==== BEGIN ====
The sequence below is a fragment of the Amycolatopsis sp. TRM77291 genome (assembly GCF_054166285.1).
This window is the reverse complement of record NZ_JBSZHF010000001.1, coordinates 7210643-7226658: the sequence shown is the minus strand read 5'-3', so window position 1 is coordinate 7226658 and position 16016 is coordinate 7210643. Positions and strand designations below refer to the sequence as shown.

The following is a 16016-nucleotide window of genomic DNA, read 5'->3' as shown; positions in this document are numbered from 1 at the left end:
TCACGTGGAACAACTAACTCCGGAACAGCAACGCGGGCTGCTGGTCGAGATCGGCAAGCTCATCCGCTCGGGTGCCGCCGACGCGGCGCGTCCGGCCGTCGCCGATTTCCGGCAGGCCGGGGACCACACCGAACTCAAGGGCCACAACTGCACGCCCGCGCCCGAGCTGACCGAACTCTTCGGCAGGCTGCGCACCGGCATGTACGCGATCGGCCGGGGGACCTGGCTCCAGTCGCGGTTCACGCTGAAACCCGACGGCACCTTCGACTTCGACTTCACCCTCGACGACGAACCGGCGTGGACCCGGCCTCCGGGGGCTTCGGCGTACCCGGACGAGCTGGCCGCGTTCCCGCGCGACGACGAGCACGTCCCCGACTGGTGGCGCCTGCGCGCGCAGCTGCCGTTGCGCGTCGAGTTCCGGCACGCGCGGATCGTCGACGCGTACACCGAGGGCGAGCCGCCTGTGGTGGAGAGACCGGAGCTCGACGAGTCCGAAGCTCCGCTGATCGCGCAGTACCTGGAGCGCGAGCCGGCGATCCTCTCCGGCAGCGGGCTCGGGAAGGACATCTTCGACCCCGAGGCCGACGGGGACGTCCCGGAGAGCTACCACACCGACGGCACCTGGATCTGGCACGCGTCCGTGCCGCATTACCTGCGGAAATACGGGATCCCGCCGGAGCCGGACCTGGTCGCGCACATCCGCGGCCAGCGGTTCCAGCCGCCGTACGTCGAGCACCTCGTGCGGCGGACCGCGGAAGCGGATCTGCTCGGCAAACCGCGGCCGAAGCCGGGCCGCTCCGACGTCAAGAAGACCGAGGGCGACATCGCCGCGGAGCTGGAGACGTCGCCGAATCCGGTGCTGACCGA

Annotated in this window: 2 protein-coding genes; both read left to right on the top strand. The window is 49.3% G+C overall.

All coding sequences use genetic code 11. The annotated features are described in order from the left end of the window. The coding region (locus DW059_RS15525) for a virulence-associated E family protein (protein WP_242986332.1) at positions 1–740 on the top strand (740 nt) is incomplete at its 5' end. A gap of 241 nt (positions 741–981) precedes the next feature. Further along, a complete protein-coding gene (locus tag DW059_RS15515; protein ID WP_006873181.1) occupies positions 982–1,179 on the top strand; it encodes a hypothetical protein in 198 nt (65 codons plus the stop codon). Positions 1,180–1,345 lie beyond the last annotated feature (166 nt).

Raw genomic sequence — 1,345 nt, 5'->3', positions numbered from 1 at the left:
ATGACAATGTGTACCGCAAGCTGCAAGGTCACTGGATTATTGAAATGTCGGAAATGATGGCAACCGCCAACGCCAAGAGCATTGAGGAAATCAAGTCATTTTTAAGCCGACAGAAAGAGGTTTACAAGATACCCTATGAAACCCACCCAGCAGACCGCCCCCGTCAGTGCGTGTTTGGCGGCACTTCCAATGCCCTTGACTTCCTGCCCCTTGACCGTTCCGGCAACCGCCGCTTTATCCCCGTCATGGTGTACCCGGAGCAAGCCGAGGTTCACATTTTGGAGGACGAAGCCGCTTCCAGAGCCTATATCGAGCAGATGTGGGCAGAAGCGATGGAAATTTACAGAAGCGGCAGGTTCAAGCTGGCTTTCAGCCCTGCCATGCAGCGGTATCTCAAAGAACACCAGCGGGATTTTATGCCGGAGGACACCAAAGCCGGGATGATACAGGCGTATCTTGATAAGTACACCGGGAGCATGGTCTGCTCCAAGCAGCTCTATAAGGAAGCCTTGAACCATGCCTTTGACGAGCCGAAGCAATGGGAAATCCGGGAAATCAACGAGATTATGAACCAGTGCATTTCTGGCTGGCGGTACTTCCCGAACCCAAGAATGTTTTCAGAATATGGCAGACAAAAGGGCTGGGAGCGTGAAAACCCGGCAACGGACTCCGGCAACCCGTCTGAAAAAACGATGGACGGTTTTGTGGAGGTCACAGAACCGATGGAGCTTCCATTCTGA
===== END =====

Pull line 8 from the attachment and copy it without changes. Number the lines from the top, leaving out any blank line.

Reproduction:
ATGACAATGTGTACCGCAAGCTGCAAGGTCACTGGATTATTGAAATGTCGGAAATGATGGCAACCGCCAACGCCAAGAGCATTGAGGAAATCAAGTCATTTTTAAGCCGACAGAAAGAGGTTTACAAGATACCCTATGAAACCCACCCAGCAGACCGCCCCCGTCAGTGCGTGTTTGGCGGCACTTCCAATGCCCTTGACTTCCTGCCCCTTGACCGTTCCGGCAACCGCCGCTTTATCCCCGTCATGGTGTACCCGGAGCAAGCCGAGGTTCACATTTTGGAGGACGAAGCCGCTTCCAGAGCCTATATCGAGCAGATGTGGGCAGAAGCGATGGAAATTTACAGAAGCGGCAGGTTCAAGCTGGCTTTCAGCCCTGCCATGCAGCGGTATCTCAAAGAACACCAGCGGGATTTTATGCCGGAGGACACCAAAGCCGGGATGATACAGGCGTATCTTGATAAGTACACCGGGAGCATGGTCTGCTCCAAGCAGCTCTATAAGGAAGCCTTGAACCATGCCTTTGACGAGCCGAAGCAATGGGAAATCCGGGAAATCAACGAGATTATGAACCAGTGCATTTCTGGCTGGCGGTACTTCCCGAACCCAAGAATGTTTTCAGAATATGGCAGACAAAAGGGCTGGGAGCGTGAAAACCCGGCAACGGACTCCGGCAACCCGTCTGAAAAAACGATGGACGGTTTTGTGGAGGTCACAGAACCGATGGAGCTTCCATTCTGA